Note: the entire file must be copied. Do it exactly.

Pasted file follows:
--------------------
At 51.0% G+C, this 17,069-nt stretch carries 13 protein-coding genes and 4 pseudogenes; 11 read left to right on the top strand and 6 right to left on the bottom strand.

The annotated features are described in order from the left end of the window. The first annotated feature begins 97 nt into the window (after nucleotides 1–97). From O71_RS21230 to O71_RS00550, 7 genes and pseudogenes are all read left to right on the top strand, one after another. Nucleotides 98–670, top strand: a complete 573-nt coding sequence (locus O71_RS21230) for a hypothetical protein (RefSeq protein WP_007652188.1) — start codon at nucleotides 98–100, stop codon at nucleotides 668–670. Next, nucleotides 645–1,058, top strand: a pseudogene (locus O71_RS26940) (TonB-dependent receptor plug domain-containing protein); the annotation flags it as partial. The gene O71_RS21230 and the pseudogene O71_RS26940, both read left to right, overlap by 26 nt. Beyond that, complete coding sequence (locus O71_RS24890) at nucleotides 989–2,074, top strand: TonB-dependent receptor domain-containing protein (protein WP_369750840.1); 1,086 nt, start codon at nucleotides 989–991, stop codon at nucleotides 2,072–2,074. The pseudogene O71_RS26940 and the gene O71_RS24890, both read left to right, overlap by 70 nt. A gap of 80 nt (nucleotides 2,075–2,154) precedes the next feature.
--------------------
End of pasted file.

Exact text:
At 51.0% G+C, this 17,069-nt stretch carries 13 protein-coding genes and 4 pseudogenes; 11 read left to right on the top strand and 6 right to left on the bottom strand.

The annotated features are described in order from the left end of the window. The first annotated feature begins 97 nt into the window (after nucleotides 1–97). From O71_RS21230 to O71_RS00550, 7 genes and pseudogenes are all read left to right on the top strand, one after another. Nucleotides 98–670, top strand: a complete 573-nt coding sequence (locus O71_RS21230) for a hypothetical protein (RefSeq protein WP_007652188.1) — start codon at nucleotides 98–100, stop codon at nucleotides 668–670. Next, nucleotides 645–1,058, top strand: a pseudogene (locus O71_RS26940) (TonB-dependent receptor plug domain-containing protein); the annotation flags it as partial. The gene O71_RS21230 and the pseudogene O71_RS26940, both read left to right, overlap by 26 nt. Beyond that, complete coding sequence (locus O71_RS24890) at nucleotides 989–2,074, top strand: TonB-dependent receptor domain-containing protein (protein WP_369750840.1); 1,086 nt, start codon at nucleotides 989–991, stop codon at nucleotides 2,072–2,074. The pseudogene O71_RS26940 and the gene O71_RS24890, both read left to right, overlap by 70 nt. A gap of 80 nt (nucleotides 2,075–2,154) precedes the next feature.